The Wine: Podere Casaccia Priscus Sangiovese 2020
Podere Casaccia Priscus Sangiovese is crafted from 100% Sangiovese grapes sourced from biodynamic, 50-year-old vines. The vineyards, situated at approximately 160 meters above sea level, benefit from a blend of clay, silt, and sand soils. My favorite red on Primal Wine right now. Period.
The Producer: Podere Casaccia
Podere Casaccia is a winery located in Scandicci, near Firenze, Tuscany, founded in 1999. The oenologist Roberto Moretti and Leonello Anello adopt a non-interventionist approach and work with biodynamic grapes.
The Region: Tuscany
Tuscany, Toscana in Italian, even more so than Piedmont, is the Italian region that has become a synonym with Italian wine worldwide. Its signature rolling hills, cypress trees, winding country roads, and medieval hilltop hamlets have been glamorized by countless films, TV shows, and publications, making Tuscany one of the most famous wine regions in the world.
Tuscany is situated in central Italy, delimitated to the west by the Tyrrhenian Sea and to the east by the Apennine Mountains – more specifically the Appennino Tosco-emiliano. It borders with Liguria and Emilia-Romagna (north), Umbria and Marche (east), and with Lazio (south). The capital of Tuscany is Florence.
The Terroir of Tuscany
In Tuscany, there are several microclimates which contribute to different terroirs. This is particularly evident if we look at the different styles of Sangiovese: cooler areas Sangiovese such as in Chianti Classico and Brunello di Montalcino to, and warmer area Morellino di Scansano.
Generally speaking, the climate varies from temperate and generally warm on the coast to cooler with significant temperature variations between day and night inland, getting progressively warmer as we move south.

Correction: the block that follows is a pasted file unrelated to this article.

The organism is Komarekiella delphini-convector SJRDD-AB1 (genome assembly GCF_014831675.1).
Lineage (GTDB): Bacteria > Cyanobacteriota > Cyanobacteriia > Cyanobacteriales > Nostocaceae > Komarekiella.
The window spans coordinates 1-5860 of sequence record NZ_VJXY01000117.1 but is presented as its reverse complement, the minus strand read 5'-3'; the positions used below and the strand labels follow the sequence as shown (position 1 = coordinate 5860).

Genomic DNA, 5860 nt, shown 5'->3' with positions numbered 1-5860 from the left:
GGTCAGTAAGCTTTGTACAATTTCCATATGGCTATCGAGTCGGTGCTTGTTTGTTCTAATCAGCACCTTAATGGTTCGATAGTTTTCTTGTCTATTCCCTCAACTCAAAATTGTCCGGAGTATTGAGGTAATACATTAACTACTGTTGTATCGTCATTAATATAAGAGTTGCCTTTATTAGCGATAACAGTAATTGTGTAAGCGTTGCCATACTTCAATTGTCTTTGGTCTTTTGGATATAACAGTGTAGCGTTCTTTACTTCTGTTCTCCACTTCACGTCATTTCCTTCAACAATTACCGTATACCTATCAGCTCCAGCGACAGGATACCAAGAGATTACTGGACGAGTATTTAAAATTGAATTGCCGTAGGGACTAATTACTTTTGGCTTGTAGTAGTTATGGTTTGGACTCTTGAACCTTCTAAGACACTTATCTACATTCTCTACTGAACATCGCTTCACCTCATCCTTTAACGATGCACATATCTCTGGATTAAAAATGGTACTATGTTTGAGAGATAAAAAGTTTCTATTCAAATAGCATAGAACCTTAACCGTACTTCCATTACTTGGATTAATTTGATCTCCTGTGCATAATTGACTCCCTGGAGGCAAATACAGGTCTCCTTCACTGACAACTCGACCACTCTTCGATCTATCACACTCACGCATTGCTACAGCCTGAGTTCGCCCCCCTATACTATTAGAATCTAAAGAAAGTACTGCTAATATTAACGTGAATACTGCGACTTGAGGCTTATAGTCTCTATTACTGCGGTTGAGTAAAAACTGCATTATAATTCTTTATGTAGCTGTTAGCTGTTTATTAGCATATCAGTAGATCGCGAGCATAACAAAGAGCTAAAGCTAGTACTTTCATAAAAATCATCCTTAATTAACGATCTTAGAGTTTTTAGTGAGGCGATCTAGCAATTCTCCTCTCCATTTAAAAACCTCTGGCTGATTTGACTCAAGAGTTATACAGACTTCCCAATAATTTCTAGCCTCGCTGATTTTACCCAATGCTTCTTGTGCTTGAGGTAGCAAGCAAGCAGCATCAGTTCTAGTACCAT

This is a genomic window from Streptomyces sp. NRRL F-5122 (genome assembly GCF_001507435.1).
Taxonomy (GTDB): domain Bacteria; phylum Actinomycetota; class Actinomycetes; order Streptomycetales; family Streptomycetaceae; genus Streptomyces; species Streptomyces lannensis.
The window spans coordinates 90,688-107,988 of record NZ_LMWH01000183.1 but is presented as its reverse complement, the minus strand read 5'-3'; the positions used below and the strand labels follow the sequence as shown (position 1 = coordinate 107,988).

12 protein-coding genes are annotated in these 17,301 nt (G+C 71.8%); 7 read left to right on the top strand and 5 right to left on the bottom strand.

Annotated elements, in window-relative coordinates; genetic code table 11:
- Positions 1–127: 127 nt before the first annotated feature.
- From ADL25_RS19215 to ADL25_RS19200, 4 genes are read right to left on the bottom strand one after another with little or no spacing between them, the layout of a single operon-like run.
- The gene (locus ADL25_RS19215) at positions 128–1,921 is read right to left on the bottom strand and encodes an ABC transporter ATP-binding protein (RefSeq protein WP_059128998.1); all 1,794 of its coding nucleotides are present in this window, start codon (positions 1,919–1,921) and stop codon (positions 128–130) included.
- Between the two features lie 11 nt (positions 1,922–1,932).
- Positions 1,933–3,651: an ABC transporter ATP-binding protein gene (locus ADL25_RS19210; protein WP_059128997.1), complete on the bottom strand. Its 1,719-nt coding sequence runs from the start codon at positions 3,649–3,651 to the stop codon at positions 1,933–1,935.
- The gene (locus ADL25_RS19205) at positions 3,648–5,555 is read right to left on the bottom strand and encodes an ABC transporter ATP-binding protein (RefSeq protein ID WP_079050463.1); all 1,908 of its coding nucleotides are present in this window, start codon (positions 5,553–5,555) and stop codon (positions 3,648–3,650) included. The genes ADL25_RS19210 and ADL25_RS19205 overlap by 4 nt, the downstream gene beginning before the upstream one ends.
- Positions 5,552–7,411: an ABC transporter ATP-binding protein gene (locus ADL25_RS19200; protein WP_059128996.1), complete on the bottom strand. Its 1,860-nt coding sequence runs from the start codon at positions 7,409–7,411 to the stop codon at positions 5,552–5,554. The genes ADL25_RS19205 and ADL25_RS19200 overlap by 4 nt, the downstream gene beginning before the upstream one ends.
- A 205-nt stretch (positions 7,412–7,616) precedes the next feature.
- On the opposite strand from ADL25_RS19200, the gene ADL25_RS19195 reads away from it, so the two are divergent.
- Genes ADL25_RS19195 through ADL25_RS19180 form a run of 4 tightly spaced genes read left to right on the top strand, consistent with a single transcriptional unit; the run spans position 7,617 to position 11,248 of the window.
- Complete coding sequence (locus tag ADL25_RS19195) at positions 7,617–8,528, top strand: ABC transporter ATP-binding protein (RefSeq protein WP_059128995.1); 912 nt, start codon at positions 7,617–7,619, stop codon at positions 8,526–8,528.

The Red Wines of Tuscany
Tuscany is home of the most widely planted red grape varietal in Italy, Sangiovese, which is present in a variety of clones with different names based on location. Classic Tuscan red wines Brunello di Montalcino, Vino Nobile di Montepulciano, and Morellino di Scansano are made respectively with Sangiovese Grosso or Brunello, Prugnolo Gentile, Morellino.
Chianti is also made with Sangiovese, grown all over the Chianti region, traditionally blended with indigenous red grapes Colorino and Canaiolo – although in recent years Merlot and Cabernet Sauvignon have also been used.
The coastal area around the town of Bolgheri, and more recently the southwestern area called Maremma Toscana, is where Super Tuscans find their home. Super Tuscan wines are blends including non-indigenous varietals such as Cabernet Sauvignon, Cabernet Franc, Merlot, Petite Verdot, and Syrah.
These French grape varietals are often blended with local Sangiovese, but we also have several examples of non-blended Super Tuscans.
The White Wines of Tuscany
In Tuscany we can also find great examples of white wines, Vernaccia di San Giminiano being the most characteristic, and sweet wines – Vin Santo, Aleatico Passito dell’Elba.
Trebbiano Toscano is the most widely planted white grape varietal but in recent years we have seen an increase in popularity of Vermentino and in some areas Chardonnay.